Bamboo Farming USA


Bamboo Leaves as Chicken Feed and Fodder


I have seen that animals immediately enjoy eating bamboo. Cows Love Bamboo Youtube Video  Mathew Lindsay was kind to send me this analysis by the North Carolina Agriculture Service in 2011. Below find the report that Edmund Brown sent me of his Phyllostachys bissetti done by the Forage Testing Laboratory in Ithaca New York in 2014. Edmond Brown has cows on Cairncrest Farm in West Winfield New York which is USDA Zone 5. 



Click here to read Halvorson's article on the Nutritive value of bamboo.
Click here to read the RKR study.

Click here to read the results from FORAGE TESTING LABORATORY.


Observations from feeding goats

Mathew Lindsay sent me this email in January, 2012

Hope you are doing well. I wanted to check in and see if you have any more information (or a link to) on the bamboo feed trial you mentioned a while back. It is anecdotal, but I have been feeding my 8 goats and sheep a load of yellow groove bamboo (4x8x2 trailer heaped with 30+ culms almost every week this winter. They also have access to decent hay and winter pasture. They usually clean the bamboo up in 2-3 days. I have a doe (goat) that I have always had trouble keeping weight on; however, she seems to be doing better this winter (albeit a warm one) than ever before.
Best RegardsMatthew Lindsay


Goats on the farm

Goats love bamboo. They eat the leaves and small twigs. Once the new shoots are up, it is possible to let the goats into the grove to eat weeds and remove low branches. They must be removed at least two months before shooting season so there is no disease bacteria on the shoots that you harvest. Do not let them back into the grove until the new culms are strong.

Goats at the Research Station

These goats are at USDA ARS station in Booneville ,Arkansas. They are part of ongoing research on small ruminants. Giving bamboo to herbivores as feed and browse a relief from boredom. Garold Nelson tied a pole each day to his fence or to a "manger" so that his cattle could pull the leaves off the twigs. It was nutritious and entertaining for the cattle. In this photo there are only branches that were Fed Ex'd to the Station.

Llamas at Buck Creek Farm in Georgia

The llamas liked both the Phyllostachys and the Semiarundinaria fastuosa, but preferred the fastuosa.

Miniature Horse at Buck Creek Farm


The miniature horses liked standing in the branches of the Phyllostachys to scratch their bellies.

An elephant at the Seattle Zoo in Washington State

I owned Bamboo Gardens of Washington from 1986 until 1995. We often cut poles and needed to dispose of the leafy tops. We were able to unload our truck at the Zoo Commissary. The keepers then gave bamboo to elephants, primates and other animals. One time we were able to take photographs of the elephants enjoying eating and playing with the bamboo.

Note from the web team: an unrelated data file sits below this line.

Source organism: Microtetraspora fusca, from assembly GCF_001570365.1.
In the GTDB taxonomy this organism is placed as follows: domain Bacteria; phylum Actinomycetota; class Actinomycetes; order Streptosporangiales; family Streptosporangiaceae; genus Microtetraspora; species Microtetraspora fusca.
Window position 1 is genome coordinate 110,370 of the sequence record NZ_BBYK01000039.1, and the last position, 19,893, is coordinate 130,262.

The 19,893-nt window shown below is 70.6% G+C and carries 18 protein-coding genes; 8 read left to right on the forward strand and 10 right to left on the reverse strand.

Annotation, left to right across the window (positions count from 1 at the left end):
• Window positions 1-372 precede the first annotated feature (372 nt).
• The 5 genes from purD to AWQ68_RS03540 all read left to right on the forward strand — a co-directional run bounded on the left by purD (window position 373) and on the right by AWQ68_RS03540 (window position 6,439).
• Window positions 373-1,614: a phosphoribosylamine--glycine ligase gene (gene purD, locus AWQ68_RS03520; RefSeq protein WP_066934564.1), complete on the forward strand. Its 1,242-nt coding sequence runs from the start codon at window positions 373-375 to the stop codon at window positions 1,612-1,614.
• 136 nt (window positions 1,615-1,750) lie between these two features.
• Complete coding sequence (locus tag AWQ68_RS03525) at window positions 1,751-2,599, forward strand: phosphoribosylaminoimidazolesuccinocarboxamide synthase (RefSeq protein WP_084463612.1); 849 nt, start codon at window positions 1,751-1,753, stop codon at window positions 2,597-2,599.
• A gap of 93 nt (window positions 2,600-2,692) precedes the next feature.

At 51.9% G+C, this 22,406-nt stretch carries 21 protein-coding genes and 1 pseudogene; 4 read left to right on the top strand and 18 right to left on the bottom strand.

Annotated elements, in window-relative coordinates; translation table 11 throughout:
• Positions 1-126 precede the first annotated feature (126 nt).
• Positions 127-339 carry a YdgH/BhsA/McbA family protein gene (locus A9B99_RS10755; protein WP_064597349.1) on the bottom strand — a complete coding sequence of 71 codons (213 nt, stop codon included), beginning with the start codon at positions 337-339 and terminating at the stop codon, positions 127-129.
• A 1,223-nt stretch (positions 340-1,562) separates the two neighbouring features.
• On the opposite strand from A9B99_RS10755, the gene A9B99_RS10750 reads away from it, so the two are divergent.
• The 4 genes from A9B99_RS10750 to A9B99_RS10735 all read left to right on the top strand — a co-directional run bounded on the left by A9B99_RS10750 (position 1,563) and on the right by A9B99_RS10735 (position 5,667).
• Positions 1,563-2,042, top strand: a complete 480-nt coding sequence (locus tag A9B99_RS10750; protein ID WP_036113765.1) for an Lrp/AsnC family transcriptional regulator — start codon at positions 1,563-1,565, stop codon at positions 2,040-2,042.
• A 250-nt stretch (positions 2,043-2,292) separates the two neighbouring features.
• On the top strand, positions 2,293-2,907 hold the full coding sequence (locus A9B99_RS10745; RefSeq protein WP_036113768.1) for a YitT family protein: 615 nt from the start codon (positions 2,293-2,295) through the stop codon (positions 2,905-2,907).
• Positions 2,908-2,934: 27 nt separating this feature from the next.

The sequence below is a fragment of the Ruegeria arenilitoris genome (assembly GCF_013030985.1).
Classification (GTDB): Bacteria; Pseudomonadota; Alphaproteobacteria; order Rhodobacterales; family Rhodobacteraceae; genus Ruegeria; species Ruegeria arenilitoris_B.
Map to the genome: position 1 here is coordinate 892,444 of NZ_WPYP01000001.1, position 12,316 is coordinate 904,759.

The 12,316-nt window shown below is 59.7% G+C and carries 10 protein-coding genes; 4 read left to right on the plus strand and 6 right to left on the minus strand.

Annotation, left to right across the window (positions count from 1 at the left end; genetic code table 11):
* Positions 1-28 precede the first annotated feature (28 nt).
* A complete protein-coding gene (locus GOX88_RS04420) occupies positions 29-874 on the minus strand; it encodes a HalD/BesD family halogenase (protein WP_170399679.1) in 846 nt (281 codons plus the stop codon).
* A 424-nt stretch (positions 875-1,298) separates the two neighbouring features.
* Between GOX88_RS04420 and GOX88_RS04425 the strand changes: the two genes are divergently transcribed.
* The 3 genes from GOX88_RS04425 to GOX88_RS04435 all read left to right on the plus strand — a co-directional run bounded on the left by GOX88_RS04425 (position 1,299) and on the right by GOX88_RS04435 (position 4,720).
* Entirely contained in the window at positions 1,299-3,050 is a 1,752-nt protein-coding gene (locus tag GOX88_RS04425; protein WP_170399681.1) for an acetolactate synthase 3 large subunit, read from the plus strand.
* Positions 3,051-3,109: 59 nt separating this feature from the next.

When the heifers get loose...

Georgia Bamboo's Bonaire location is adjacent to a farm that raises holstein heifers. When they get loose, they love to graze on bamboo. They were too shy for me to catch a photograph of them munching. They walked away.

Chickens and a bamboo farm go together

Dain Sansome in Albany, Oregon, uses chickens to weed his bamboo groves. The chickens remain in one spot until all weeds and bamboo grass are eaten. Then Dain relocates his chickens to fresh pasture. The chickens aerate the duff (mulch). Their droppings fertilize the bamboo. Dain does not need to weed. He sells the eggs and meat.
Feb 25, 2012 Dain Sansome answered this question. 

"Have a question. . .will chickens eat bamboo shoots when they come up? I am trying to decide where to move my black bamboo so it is close enough to the house to enjoy but still far enough away to have the mowing area or something else that will "stop" it before it gets 'loose'." 

Yes they do eat shoots. Happily. Leaves too. I would recommend planting the bamboo about 10-20ft from your house to really enjoy it. Run your chickens into it during the year except when it's actively shooting. Fence it off otherwise. The chickens will jump up into it to roost. Don't have banties. Bad idea. :-) 
Dain Sansome, Albany, Oregon USA 

Sheep at WSU in Washington State



Washington State University has ongoing research on organic farming. Part of the summer rotation is to pasture sheep on the cover crop. Bambuseros from the Pacific Northwest Chapter of the American Bamboo Society had July work parties at the adjacent bamboo research groves. When we finished thinning the groves we carried a little bamboo to the sheep. They always came running to eat our bamboo leaves.